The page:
Pursuing Tolkein's logic, one might argue that Dahl's James and the Giant Peach comprises its own splintered fragments of the true light, and so stands to teach us and our kids something more significant than our modern purveyors of truth and reality. At very least, the parallels between Dahl's work and the pivotal moments (creation, fall, redemption, consummation) of Christianity's essential narrative are intriguing (albeit, I'm guessing, unintended). James Henry Trotter, Dahl's protagonist, originally inhabits an Edenic existence in a house by the sea with his parents (creation). But the coincidence of an act of consumption by his parents ("James's mother and father went to London to do some shopping") and diabolical forces at work through the medium of a creature ("both of them suddenly got eaten up... by an enormous angry rhinoceros which had escaped from the London Zoo") brings that original, Edenic existence to a crashing halt ("in full daylight, mind you"), and James is subsequently subjected to the sin and misery of his aunts Spiker and Sponge (the fall).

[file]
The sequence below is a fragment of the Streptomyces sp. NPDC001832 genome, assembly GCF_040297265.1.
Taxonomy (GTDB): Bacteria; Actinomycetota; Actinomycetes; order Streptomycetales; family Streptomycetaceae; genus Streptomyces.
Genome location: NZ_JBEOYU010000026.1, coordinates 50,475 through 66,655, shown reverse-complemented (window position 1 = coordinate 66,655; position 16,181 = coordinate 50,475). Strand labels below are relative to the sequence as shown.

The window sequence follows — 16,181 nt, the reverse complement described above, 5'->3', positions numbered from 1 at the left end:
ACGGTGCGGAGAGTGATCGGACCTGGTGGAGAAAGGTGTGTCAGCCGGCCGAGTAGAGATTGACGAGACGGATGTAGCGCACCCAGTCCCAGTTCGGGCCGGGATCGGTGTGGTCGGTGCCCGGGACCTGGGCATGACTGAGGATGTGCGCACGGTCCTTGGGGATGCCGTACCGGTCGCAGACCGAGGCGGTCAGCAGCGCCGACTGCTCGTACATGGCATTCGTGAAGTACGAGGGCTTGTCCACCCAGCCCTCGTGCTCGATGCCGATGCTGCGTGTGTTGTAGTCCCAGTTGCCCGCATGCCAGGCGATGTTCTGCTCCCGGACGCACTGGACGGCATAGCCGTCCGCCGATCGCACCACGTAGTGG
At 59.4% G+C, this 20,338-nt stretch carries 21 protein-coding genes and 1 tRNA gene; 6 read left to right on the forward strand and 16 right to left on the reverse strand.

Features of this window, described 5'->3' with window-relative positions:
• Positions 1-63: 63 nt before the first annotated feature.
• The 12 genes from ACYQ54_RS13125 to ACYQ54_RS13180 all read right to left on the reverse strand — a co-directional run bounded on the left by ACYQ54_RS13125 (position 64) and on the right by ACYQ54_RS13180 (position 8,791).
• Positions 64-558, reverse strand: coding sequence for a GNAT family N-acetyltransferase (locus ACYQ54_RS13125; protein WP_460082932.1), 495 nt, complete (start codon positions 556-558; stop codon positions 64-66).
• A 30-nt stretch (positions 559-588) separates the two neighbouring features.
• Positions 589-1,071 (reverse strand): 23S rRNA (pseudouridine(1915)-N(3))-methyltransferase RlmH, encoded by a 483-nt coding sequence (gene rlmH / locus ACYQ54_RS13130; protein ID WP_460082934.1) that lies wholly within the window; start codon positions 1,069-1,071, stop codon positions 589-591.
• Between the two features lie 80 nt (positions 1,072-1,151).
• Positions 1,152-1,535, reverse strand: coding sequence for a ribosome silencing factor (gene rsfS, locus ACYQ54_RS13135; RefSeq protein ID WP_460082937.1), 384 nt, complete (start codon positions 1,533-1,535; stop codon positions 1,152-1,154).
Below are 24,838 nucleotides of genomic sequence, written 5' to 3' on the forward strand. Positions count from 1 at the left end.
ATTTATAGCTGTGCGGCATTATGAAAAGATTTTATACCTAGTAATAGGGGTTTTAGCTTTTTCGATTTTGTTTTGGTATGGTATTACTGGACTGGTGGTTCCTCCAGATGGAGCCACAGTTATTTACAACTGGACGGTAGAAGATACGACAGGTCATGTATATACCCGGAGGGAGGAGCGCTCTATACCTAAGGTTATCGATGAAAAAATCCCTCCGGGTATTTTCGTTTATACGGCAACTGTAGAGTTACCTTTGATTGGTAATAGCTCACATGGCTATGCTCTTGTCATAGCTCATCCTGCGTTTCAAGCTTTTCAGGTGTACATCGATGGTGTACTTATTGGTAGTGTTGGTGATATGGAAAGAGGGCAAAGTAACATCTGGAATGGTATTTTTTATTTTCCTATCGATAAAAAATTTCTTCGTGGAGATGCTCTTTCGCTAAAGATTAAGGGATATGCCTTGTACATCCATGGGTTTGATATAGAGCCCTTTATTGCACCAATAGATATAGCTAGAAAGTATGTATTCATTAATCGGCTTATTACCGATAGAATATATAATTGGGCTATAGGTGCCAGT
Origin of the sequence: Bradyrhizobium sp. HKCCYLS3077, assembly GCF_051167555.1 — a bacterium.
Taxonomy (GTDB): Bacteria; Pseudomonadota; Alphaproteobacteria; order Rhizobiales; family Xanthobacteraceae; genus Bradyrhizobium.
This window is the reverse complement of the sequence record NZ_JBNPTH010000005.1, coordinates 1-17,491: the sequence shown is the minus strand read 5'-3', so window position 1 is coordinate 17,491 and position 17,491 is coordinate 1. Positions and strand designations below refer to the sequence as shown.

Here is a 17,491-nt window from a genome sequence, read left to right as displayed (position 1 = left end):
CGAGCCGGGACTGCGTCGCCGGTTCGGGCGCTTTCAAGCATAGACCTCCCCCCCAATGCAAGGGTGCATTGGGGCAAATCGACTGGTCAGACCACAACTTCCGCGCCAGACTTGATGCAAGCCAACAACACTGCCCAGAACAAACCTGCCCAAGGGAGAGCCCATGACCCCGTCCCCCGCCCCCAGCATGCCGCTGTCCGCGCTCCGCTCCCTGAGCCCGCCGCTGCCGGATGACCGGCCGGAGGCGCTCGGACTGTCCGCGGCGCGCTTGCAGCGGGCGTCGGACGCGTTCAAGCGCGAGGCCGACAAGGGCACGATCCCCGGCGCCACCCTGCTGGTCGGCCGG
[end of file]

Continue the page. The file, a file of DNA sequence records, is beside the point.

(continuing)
James longs for rescue -- his heart aches with memories of the Edenic existence forfeited by his first (and only) parents -- but he lacks within himself the resources to engineer his salvation. Simply put, he is a slave to Spiker and Sponge (cf. John 8:34), the aunts who subject him to a decidedly wretched existence. Political institutions and/or initiatives prove equally unable to achieve the salvation for which James longs. Child protective services never comes knocking, and as such, though never actually named in Dahl's work, proves a false hope for victory (Psalm 33:17). In the end, salvation comes from the most unlikely source imaginable: a magic peach. It may seem a bit far-fetched (if not something worse) to press analogies between the magic peach (James's instrument of rescue) and our own vehicle of salvation (God incarnate living and dying for us), but surely James's means of rescue and our own share this in common: they are external (salvation comes extra nos) and surprising. Indeed, who but the true, eternal God could have conceived the salvation of sinners by the means that God actually employed for the same (the incarnation, life, death, resurrection, and ascension of the Eternal Son)? A further point of affinity arguably emerges in the effectiveness of each means of rescue. James's rescue is complete. The giant peach flattens Spiker and Sponge en route to the sea and so removes any doubt about any ongoing claims they might make upon James. Similarly, questions about sin and Satan's ongoing claims are necessarily moot by virtue of Christ's perfect salvation (Hebrews 7:25).